An article by Marcela Brugnach (now at University of Twente), Hans-Jorgen Hendriksen, Peter van der Keur and myself has just been published on-line in the Journal of Environmental Management. On the basis of existing literature, and illustrated with the Guadiana case, we address the question of how to deal with the ambiguity resulting from the simultaneous presence of multiple frames in natural resources management.
This is the abstract:
Coping with ambiguities in natural resources management has become unavoidable. Ambiguity is a distinct type of uncertainty that results from the simultaneous presence of multiple valid, and sometimes conflicting, ways of framing a problem. As such, it reflects discrepancies in meanings and interpretations. Under the presence of ambiguity it is not clear what problem is to be solved, who should be involved in the decision processes or what is an appropriate course of action. Despite the extensive literature about methodologies and tools to deal with uncertainty, not much has been said about how to handle ambiguities. In this paper, we discuss the notions of framing and ambiguity, and we identify five broad strategies to handle it: rational problem solving, persuasion, dialogical learning, negotiation and opposition. We compare these approaches in terms of their assumptions, mechanisms and outcomes and illustrate each approach with a number of concrete methods.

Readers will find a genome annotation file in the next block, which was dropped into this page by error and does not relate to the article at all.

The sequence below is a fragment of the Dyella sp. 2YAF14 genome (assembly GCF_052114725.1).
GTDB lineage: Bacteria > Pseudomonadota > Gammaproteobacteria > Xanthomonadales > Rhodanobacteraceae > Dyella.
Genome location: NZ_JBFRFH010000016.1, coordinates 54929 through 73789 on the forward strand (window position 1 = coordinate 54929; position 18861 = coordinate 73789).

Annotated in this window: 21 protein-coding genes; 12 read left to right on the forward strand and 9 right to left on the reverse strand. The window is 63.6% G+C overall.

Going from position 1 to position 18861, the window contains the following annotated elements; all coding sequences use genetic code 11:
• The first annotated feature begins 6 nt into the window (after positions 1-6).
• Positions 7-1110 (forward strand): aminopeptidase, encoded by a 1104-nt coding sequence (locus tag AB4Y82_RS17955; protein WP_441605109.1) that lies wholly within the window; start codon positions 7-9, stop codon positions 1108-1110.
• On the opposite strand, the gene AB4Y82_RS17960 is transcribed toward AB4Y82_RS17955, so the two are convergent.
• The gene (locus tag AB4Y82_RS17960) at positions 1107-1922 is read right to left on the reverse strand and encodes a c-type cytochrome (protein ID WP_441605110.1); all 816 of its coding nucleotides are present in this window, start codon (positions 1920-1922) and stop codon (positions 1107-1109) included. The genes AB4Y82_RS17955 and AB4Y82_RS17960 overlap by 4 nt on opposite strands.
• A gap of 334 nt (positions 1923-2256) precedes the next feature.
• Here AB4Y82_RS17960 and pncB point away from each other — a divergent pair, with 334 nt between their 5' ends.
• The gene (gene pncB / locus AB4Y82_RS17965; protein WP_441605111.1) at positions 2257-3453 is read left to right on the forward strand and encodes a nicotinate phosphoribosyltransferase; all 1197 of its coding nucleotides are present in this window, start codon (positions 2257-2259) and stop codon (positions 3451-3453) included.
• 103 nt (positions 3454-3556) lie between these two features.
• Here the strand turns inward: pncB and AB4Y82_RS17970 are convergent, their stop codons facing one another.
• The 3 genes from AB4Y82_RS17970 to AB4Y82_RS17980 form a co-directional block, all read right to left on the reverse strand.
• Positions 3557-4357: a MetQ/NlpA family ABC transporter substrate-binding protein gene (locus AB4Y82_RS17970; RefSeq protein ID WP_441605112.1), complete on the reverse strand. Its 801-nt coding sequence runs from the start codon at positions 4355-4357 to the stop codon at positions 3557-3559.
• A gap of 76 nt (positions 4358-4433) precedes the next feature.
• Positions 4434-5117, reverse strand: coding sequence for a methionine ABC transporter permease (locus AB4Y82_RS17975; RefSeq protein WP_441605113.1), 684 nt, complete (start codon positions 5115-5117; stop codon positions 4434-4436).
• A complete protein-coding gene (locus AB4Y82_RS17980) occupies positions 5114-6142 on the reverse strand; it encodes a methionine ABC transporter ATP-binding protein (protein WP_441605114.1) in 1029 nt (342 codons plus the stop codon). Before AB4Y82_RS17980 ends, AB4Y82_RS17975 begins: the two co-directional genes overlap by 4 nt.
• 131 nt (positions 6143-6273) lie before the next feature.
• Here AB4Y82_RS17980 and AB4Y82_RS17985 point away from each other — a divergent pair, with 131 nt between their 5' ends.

Brugnach, M., Dewulf, A., Henriksen, H. J., & van der Keur, P. More is not always better: Coping with ambiguity in natural resources management. Journal of Environmental Management, In Press, Corrected Proof.